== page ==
1997 k-1500 4x4 silveraldo blower motor will not shut off
I replaced the blower switch in the cab which operates the fan speed the pig tail wiring was also shorting out i also replaced it and the blower motor still runs and will not shut off. i also have trouble with the steering nobody can explain it i replaced the power steering pump and it still steers hard like rack and pionion steering. can any body help with these problems.
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Very common issue with those! Most likely will need a blower motor resistor at the least and possible resistor pig tail. They get hot and melt the ends causing a bad connection. If not going to dealer be sure to take bad resistor with you because there are two different styles that look similar until you go to bolt it back up. If replacing the pig tail replace one wire at a time so you do not cross wire it.
Usually the blower motor switch is ok. The problem is more likely to be the blower motor speed resistor block which is the device which regulates how much power the switch sends to the blower motor to control it's speed. I believe that on your vehicle it located in the engine compartment at the right [passenger] side of the firewall and has a 4 or 5 wire connector plugged into it. It's a pretty common and inexpensive part so it should be readily available at most parts stores. Good luck, hope this helps!
There is a wiring harness on hinge side of passenger door correct, take a look at the wiring colors. Hope you can read it. At the window switch, the outside wire on either side is voltage or ground depending on which direction, up or down, reversing motor. You don't need the window switch for testing, you should be able to operate from driver door master switch. If you get the wires reversed, the only thing that will happen is, up will be down and down will be up, if that happens, reverse the wires. Just my opinion.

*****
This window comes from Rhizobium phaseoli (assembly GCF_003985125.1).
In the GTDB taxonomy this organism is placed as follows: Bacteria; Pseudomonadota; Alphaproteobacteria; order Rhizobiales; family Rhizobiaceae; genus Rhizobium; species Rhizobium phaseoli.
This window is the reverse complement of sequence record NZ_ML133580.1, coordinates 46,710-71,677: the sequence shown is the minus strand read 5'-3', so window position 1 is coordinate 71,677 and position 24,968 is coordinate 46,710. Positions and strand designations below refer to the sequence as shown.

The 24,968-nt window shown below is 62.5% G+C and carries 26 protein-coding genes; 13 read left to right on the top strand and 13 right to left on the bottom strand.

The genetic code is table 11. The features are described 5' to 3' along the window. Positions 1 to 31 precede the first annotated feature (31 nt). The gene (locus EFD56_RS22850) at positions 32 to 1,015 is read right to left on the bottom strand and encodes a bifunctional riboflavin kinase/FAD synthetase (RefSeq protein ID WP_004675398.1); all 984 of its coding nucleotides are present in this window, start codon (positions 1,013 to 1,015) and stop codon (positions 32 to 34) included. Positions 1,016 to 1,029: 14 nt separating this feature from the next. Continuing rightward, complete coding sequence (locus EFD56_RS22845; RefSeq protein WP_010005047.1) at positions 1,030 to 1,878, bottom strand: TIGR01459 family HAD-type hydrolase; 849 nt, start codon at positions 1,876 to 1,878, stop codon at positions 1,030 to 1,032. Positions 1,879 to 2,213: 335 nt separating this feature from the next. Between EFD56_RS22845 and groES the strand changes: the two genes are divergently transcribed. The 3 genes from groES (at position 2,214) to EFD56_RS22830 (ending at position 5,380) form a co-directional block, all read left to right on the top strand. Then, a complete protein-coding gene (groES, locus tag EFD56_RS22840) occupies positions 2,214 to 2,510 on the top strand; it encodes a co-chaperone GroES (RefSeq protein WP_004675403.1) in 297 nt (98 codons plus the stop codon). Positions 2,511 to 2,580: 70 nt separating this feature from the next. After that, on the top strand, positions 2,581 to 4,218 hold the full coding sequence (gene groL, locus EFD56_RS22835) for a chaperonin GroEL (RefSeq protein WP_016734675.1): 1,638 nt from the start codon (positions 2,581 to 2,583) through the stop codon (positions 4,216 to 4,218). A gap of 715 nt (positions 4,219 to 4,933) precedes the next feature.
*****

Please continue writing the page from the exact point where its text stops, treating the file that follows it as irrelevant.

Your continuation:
At the window switch, top middle wire is lockout, so only the driver can operate the windows.
Either the blower motor itself has gone bad or you have a fuse blown. Could also be a bad connection at the blower motor. Check all the fuses and then the wires at the blower with a test light. You can also use two wires and run them as a straight wire from the battery to the blower motor, one as a hot and the other as a ground, to ensure the blower is good. Also check your switch on the dash.
The blower motor resistor is bad, when you have the fan on high the fan motor (or blower motor) gets full voltage. When you have the switch on any other setting it gets reduced voltage via the "Blower Motor Resistor". That part is usually fairly close to fan motor in the duct work and is held in place with a couple screws and has a plug in going to with several wires. Sometimes that plug in gets melted to the resistor and the plug (or pig tail) has to be replaced too. This should be a fairly simple fix depending on the location of the resistor. The parts should be less than $100.00
The problem is not with the switch, it's the blower motor resistor. The resistor is usually located in duct work near the blower motor. It will have 4or 5 wires going to it and is held in place with a couple screws. These things generate heat, so they put them in duct work so the fan blows air across them to keep them cool. Sometimes the plug gets hot and melts, you should be able to buy the resitor and the plug with wires (pig tail) from an auto parts store or a dealer. The resistors are usually about $50 the pig tail is about $30.
blower motor resister has burnt out also check wiring going to your blower motor resistor these must have a good tight connection or they will burn if any sighns of being hot change the complete wiring pig tail to your blower resistor
There are two fuses for the fan. One is probably a 20 Amp in the fuse panel in the cab and marked "Heater". or "Heater/AC" The second is under the hood may be marked Heater, Blower, or Fan and should be 30 Amp. The one in the cab supplies switched 12 volts to the fan speed switch. The one under the hood supplies the 12 volts to the relay. The relay is normally energized by the 12 volts through the 20 Amp fuse in the cab and through the switch. I think you find that the fan has the normal speeds except for missing HI with the underhood fuse removed, and will turn off with the ignition that way. There is no hazard in operating it that way but you may want to replace the resistor/relay assembly before it gets too cold. The relay is a pretty trouble free device in most cases, maybe you can find a deal on a good one at a junkyard.
The whole idea with the relay under the hood started back in the Sixties believe it or not. There is considerable voltage drop in the wiring between the fan switch and the blower fan motor. By adding the relay under the hood right next to the motor, the voltage drop was reduced, both by the shorter wire, and by using heavier wire to boot. The motor gets really close to the full system voltage when the relay is closed. In your case where the relay keeps the fan running, it can drain a battery rather quickly too!